Exposure to gestational diabetes is a stronger predictor of dysmetabolic traits in children than size at birth

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Freja Bach Kampmann, Anne Cathrine Baun Thuesen, Line Hjort, Sjurdur Frodi Olsen, Sara Monteiro Pires, Inge Tetens, Louise Groth Grunnet

Context and Objective: Being born small or large for gestational age and intrauterine exposure to gestational diabetes (GDM) increase the risk of type 2 diabetes (T2D) in the offspring, however, the potential combined deleterious effects of size at birth and GDM exposure remains unknown. We aimed to examine the independent effect of size at birth as well as the influence of GDM exposure in utero on cardio-metabolic traits, body composition, and puberty status in children.

Design, Participants and Methods: This study is a longitudinal birth cohort study. We used clinical data from 490 offspring of mothers with GDM and 527 control offspring aged 9-16 years, born singleton at term from the Danish National Birth Cohort with available birth weight data.

Results: We found no evidence of a U-shaped association between size at birth (expressed as birth weight, sex and gestational age adjusted z-score) and cardio-metabolic traits. Body size in childhood and adolescence reflected size at birth, but was not reflected in any metabolic outcome. No synergistic adverse effect of being born small or large for gestational age and being exposed to GDM was shown. However, GDM was associated with an adverse metabolic profile and earlier onset of female puberty in childhood and adolescence independently of size at birth.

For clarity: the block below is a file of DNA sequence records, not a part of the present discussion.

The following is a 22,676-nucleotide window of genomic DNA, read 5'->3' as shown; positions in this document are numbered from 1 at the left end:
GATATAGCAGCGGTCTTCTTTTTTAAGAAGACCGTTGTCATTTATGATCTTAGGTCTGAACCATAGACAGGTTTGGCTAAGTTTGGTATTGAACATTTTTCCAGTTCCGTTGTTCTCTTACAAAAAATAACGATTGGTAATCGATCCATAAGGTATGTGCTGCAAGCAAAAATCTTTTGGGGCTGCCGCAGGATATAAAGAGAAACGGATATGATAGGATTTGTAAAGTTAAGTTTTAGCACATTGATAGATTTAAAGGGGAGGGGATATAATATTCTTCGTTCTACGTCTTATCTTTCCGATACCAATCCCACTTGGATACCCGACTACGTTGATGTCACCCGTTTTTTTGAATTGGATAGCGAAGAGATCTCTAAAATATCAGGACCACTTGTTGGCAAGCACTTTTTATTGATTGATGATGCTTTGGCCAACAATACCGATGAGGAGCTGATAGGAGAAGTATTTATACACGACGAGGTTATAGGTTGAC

Conclusion: In childhood and adolescence, GDM is a stronger predictor of dysmetabolic traits than size at birth. The combination of being born small or large and being exposed to GDM does not exacerbate the metabolic profile in the offspring.

Original languageEnglish
JournalJournal of Clinical Endocrinology and Metabolism
Volume104
Issue number5
Pages (from-to)1766-1776
Number of pages11
ISSN0021-972X
DOIs
Publication statusPublished - 2019

ID: 209704958